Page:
- The Washington Times - Thursday, September 7, 2006

The September 11-related films “United 93” and “World Trade Center” proved Hollywood could revisit that horrifying day while filtering out ideological background noise.

Along comes “The Path to 9/11,” and former President Bill Clinton, some top members of his national security team and denizens of the partisan blogosphere have drawn swords. The two-part film, which debuts at 8 p.m. Sunday and wraps at the same time Monday, chronicles Islamic terrorist attacks on U.S. interests through the 1990s, from the original World Trade Center bombing in 1993 to the attack on the USS Cole in 2000.

The former president, as well as his Secretary of State Madeleine K. Albright and National Security Adviser Sandy Berger fired off letters to ABC this week claiming the miniseries contains significant factual errors and the network shouldn’t air it uncorrected, according to Associated Press.

Richard Ben-Veniste, Mr. Clinton’s lawyer and a member of the 9/11 Commission, also voiced his dismay at “Path” during a recent screening held at the National Press Club but did not return a call for further comment.

Liberal Web pundits have stamped the new ABC miniseries a gross misrepresentation of history. One poster at www.mediamatters.org called it “Soviet-style propaganda,” while Markos Moulitsas Zuniga of www.dailykos.com fame dubbed the effort “simply bull-expletive.”

Why all the hubbub?

“The Path to 9/11” illustrates numerous governmental gaffes in the years leading up to September 11 but leaves the Clinton administration bearing the brunt of the blame with a number of indelible sequences.

Case in point: a scene in which CIA operatives and members of Afghanistan’s Northern Alliance have Osama bin Laden in their cross hairs but can’t get approval from Mr. Berger to pull the trigger.

Is it possible that a long-standing member of the mainstream media, ABC, could produce a miniseries that takes direct aim at the left’s darling ex-president?

“The Path to 9/11” screenwriter Cyrus Nowrasteh says his film isn’t partisan.

“The people who work with me know we have tried to be fair and even and have factual support for all the choices we made,” says Mr. Nowrasteh, an Iranian American whose previous TV projects include “The Day Reagan Was Shot” and “Into the West.” “It is accurate and representative of what went down. Berger really ran those meetings.”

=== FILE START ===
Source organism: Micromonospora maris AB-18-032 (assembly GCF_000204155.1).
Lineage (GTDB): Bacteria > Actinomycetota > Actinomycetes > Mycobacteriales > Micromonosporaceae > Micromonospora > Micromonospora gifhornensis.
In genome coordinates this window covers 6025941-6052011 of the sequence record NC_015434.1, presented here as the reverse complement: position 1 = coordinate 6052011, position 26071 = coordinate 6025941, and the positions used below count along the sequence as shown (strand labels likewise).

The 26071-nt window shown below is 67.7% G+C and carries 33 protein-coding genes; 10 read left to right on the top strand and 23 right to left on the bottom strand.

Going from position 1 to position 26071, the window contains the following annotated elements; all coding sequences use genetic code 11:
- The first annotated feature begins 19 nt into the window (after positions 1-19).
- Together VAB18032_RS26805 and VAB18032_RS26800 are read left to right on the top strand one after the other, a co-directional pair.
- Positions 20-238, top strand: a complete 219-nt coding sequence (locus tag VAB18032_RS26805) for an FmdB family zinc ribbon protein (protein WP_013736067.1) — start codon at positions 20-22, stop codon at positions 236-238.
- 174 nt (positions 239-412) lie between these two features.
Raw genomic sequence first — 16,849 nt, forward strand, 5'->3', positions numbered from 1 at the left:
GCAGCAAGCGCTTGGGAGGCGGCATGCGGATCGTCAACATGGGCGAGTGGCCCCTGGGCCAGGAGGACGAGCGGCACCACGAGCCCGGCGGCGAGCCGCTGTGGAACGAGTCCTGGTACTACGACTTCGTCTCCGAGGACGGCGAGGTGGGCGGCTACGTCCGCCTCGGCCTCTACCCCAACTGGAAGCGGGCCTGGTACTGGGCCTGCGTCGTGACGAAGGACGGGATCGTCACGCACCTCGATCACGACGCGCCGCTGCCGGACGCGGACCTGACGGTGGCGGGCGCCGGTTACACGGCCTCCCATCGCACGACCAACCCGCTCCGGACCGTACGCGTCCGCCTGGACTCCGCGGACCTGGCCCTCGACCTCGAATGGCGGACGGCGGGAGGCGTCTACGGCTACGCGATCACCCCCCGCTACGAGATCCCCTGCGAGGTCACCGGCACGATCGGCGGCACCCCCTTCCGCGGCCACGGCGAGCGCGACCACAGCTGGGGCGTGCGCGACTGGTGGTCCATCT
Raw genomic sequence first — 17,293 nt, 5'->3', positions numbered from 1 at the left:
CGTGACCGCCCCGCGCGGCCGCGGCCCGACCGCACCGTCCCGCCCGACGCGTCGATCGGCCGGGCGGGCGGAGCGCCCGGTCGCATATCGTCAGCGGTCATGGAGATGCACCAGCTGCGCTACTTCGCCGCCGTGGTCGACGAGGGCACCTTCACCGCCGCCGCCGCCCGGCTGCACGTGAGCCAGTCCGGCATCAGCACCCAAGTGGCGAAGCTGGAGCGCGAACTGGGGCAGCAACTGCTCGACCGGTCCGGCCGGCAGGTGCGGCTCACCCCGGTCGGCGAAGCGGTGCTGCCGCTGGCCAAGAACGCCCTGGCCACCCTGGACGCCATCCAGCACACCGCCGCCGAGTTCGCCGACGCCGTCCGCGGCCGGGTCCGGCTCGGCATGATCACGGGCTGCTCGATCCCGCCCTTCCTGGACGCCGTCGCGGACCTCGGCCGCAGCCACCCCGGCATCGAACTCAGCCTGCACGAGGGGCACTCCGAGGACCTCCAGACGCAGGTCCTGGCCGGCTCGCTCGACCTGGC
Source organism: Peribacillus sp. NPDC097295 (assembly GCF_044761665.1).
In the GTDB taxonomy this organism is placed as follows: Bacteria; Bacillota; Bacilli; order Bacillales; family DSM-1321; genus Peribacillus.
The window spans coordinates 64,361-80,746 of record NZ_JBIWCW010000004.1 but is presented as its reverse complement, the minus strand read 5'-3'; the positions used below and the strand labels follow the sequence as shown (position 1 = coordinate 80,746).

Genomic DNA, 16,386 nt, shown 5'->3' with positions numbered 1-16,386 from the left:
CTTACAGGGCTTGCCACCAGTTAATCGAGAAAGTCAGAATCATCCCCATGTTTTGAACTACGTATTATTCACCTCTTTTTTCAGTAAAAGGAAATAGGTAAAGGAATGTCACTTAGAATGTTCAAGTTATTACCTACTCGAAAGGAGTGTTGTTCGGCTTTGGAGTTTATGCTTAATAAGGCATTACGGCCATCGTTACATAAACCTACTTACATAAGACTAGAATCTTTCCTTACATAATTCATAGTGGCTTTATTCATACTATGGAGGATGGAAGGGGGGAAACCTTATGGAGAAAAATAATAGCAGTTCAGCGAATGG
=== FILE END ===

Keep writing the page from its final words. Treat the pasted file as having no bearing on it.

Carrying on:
He admits that the film takes some liberties with actual events but says that’s only for creative reasons.

“There were numerous attempts to capture or snatch bin Laden,” he says. “So many are classified. I’ve heard [of] eight to a dozen attempts. … We conflated them into one big scene.”

The film’s producers based the project on a number of sources, most notably the 9/11 Commission report as well as the books “The Cell” and “Relentless Pursuit.”

In a conference call Tuesday, former New Jersey Gov. Thomas H. Kean, a Republican who served as the 9/11 Commission chairman as well as a “Path” senior consultant, said he understood that if the film portrays what actually happened, “people in both administrations are not gonna be happy.”

“It’s a colossal failure of government,” Mr. Kean said. “Nineteen people were able to foil every defense the United States government had. We didn’t even delay them, let alone stop them.”

Mr. Kean answered a volley of questions about the Berger scene but dismissed the notion that “Path” is the product of a right-wing conspiracy.

“Hollywood is now being considered supportive of the right? That’s a brand-new perspective,” he said.

Both Mr. Kean and actor Donnie Wahlberg, who co-stars in “Path” and sat in on Tuesday’s teleconference, insisted that the pre-September 11 actions of politicians must be taken in the proper context.

“These are decisions made without knowing what the future held,” Mr. Wahlberg said.

“This was a time before people recognized how evil and terrible these people were,” Mr. Kean added.

Mr. Wahlberg said earlier scripts were much harder on the Clinton administration.

“I think great care was taken to not make people look bad. The finished product is lot safer and mild,” he said. “I think the choice for the producers … was to not try to gang up on people.”

Let’s not leave out another reason for the outcry. “Path” is a meticulously crafted miniseries, one that depicts terrorists in three dimensions while never letting viewers forget their innate evil.

Mr. Nowrasteh says he hopes the project does more than just dangle red meat before partisan bloggers.

“Path,” he says, is a wake-up call for those who think the U.S. can fight terrorism as if it were a pesky legal matter, bending over backward not to offend one group or another.

“If you’re trying to be politically correct in this kind of a fight, you’re hamstringing yourself,” he says.

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